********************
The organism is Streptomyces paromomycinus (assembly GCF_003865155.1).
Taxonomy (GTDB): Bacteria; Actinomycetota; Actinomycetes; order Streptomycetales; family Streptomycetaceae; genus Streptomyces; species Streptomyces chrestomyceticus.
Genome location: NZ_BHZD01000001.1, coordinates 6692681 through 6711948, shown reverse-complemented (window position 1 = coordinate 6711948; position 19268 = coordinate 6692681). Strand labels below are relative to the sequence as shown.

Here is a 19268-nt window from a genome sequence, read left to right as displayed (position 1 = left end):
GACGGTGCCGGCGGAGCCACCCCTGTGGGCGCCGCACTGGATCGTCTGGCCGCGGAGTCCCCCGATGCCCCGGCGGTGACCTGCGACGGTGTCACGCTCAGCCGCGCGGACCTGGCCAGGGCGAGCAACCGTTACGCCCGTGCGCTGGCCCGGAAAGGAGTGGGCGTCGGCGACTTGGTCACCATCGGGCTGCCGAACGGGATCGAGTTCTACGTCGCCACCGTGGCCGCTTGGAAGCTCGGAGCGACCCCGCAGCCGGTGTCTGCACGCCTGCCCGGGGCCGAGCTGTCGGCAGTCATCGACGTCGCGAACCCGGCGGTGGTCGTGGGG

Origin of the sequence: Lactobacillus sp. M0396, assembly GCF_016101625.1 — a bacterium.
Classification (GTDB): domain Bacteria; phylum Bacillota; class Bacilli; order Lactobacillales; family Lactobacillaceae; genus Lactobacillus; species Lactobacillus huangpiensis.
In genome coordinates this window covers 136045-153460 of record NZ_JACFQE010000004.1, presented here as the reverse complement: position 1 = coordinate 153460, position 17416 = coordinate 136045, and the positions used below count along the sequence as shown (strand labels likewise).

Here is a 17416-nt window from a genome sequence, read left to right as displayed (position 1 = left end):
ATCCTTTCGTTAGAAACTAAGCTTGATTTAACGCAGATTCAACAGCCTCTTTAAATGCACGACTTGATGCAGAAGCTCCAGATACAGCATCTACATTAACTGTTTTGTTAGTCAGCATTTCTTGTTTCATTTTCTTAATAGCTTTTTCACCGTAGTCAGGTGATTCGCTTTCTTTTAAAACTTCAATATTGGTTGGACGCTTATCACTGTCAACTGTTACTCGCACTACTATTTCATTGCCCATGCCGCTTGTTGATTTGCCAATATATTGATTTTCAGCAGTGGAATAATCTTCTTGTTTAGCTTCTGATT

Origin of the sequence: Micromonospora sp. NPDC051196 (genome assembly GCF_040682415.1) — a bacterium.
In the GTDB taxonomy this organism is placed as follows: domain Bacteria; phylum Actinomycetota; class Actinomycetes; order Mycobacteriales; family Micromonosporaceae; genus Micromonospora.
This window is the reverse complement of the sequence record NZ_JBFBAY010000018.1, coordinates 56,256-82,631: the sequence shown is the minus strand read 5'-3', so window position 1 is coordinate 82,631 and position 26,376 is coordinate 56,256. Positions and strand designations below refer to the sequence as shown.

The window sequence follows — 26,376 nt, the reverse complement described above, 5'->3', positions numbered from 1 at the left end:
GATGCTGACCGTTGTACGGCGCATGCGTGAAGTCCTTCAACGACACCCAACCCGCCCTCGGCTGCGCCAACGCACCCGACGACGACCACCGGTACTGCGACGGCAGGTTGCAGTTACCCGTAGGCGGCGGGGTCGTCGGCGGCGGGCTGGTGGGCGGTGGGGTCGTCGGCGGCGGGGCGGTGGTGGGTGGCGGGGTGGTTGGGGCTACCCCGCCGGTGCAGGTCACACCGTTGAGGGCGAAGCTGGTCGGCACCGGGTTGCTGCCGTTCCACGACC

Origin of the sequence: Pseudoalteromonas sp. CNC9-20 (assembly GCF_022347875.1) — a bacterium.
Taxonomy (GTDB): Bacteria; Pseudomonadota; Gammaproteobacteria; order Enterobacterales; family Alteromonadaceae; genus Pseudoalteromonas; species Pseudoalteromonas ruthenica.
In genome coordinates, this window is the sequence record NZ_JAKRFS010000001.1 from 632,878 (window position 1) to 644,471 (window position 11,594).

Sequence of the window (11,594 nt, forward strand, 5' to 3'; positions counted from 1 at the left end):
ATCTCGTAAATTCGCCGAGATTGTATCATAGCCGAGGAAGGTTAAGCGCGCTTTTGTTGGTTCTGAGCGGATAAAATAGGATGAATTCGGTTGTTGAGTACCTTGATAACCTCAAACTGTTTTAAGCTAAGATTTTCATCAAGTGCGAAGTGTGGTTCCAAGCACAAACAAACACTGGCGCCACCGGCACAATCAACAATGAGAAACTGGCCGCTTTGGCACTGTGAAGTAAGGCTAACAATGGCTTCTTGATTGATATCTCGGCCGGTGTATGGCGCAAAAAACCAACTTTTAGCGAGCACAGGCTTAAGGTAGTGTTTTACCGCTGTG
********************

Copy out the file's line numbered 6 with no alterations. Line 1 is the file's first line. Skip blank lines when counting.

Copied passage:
Origin of the sequence: Lactobacillus sp. M0396, assembly GCF_016101625.1 — a bacterium.